Genoa is girding itself for battle over the world's best-loved fashion item, jeans, which it says originated among fishermen in the city's port over 500 years ago.
Although Levi Strauss patented the copper riveting that made jeans famous, the material itself has been used widely in the Mediterranean since the 16th century.
The renowned work trousers take their name from 'Bleu de Genes', meaning 'blue material from Genoa', but few people today are aware of that.
Genoa has therefore decided to reclaim part of its heritage with a three-day festival next summer.
Blue de Gens will run from June 4 to 6, 2009, with events in the city, its port and across the province.
Top brand names from the world of fashion are expected to participate but the focus will be on educational and cultural events.
The goal will be to spread the word about Genoa's role in jeans, and there will be a string of exhibitions and concerts exploring the history of denim.
Referring to Spain and Italy's long-running tussle over the nationality of Christopher Columbus, Genoa Mayor Marta Vincenzi, said: ''We won that battle, we're certainly not going to pull back from defending this Genoese material''.
Vincenzi admitted that France also had a role to play in the history of jeans, as the material was originally known as cloth ''de Nimes'', or denim.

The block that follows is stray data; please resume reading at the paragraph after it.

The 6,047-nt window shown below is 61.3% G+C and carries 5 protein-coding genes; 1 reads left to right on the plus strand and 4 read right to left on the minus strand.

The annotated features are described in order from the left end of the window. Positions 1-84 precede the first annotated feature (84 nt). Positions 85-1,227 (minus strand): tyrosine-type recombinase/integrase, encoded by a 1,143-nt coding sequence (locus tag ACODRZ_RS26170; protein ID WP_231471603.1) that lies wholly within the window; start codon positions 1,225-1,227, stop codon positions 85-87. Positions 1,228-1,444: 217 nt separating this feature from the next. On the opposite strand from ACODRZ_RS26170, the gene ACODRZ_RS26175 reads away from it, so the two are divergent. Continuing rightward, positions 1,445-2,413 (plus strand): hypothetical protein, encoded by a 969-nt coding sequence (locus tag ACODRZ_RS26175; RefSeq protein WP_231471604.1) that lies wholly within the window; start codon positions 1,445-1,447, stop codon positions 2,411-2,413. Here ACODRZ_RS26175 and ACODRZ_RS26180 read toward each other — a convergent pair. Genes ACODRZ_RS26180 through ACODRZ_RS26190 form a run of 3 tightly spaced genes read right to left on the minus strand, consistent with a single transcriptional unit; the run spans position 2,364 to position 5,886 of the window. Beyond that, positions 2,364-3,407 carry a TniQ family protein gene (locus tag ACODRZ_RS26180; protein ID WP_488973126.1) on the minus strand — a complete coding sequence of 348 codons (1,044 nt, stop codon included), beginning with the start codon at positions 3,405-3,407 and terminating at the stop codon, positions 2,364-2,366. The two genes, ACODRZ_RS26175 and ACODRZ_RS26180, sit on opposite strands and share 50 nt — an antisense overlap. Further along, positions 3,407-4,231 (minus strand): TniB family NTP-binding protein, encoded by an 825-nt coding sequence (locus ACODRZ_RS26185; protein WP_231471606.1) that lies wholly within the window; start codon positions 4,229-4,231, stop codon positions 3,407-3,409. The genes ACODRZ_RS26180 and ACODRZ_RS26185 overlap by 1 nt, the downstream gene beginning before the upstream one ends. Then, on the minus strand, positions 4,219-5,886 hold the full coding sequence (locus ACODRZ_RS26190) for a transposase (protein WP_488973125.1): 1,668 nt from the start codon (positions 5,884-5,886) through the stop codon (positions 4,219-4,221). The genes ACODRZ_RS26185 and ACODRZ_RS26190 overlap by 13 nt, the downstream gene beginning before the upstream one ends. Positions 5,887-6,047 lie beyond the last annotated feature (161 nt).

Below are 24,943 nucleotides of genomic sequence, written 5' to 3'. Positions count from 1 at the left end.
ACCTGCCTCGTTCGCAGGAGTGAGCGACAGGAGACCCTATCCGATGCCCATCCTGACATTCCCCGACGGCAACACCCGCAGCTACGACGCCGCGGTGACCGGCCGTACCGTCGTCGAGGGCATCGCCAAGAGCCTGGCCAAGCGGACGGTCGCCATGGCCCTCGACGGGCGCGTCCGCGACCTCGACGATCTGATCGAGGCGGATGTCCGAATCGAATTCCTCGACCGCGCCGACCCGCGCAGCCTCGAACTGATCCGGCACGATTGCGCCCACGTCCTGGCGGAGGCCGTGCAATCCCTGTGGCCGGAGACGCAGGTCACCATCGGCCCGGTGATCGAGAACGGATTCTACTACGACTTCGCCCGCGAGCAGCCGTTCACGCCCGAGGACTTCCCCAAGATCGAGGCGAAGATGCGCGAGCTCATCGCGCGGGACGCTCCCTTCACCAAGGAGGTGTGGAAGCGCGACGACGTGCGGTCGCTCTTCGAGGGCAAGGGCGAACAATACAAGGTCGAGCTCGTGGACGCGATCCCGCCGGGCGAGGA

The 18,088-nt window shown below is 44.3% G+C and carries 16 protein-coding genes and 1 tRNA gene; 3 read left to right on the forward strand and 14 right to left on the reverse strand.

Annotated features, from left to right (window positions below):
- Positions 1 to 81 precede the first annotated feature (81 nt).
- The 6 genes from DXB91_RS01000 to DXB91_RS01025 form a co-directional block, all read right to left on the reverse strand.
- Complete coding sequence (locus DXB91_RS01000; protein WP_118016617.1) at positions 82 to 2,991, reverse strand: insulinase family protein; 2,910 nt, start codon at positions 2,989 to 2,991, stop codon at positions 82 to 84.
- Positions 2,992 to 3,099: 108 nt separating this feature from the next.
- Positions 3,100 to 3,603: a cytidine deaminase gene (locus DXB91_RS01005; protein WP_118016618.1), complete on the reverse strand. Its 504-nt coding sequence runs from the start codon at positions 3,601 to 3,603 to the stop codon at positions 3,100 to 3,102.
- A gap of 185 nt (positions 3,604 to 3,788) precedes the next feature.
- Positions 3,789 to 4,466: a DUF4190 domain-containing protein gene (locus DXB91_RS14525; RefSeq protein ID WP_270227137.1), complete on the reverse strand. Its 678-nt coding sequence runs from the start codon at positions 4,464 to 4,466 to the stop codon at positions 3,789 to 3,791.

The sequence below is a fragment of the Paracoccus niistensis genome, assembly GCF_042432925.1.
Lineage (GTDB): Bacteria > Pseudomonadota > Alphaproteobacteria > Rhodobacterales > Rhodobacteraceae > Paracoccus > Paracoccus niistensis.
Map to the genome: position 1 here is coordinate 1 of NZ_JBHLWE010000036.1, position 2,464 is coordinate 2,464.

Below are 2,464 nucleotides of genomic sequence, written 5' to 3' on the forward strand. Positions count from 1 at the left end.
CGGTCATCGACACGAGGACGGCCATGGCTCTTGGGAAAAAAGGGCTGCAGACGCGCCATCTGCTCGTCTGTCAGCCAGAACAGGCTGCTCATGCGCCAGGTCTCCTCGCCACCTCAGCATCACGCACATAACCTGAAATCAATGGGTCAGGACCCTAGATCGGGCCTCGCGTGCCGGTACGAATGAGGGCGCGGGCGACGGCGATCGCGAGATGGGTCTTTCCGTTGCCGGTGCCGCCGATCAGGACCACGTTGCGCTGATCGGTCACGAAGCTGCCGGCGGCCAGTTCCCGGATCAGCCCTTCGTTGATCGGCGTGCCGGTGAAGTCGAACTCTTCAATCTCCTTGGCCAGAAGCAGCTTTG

But she said it was not important whether one town copied the other or whether similar materials were developed in both places around the same time.
''What is certain is that then, as now, the Mediterranean basin was an area of great creativity and that today there is no need to say denim,'' she said. ''When you say the word jeans - meaning the material from Genoa - it clear you are talking about the most famous blue cloth in the world''.
The material was originally shaped into tough-wearing, baggy trousers for Genoese seafarers, both fishermen and members of the navy.
These were designed to be rolled up to avoid getting wet while at sea and to be easily removable if the wearer fell overboard.
Although the material is now blue by convention, the cloth used by sailors was originally brown.
By the 1700s it was hugely popular with English traders, who shipped large quantities of it to the US, where Strauss chose it over a similar, more expensive version from Germany.
Strauss teamed up with a Latvian tailor, Jacob Davis, who came up with the idea of strengthening the denim trousers worn by local miners by adding copper rivets.
The pair received their patent in 1873, taking a crucial step forward in bringing the Genoese material to the world.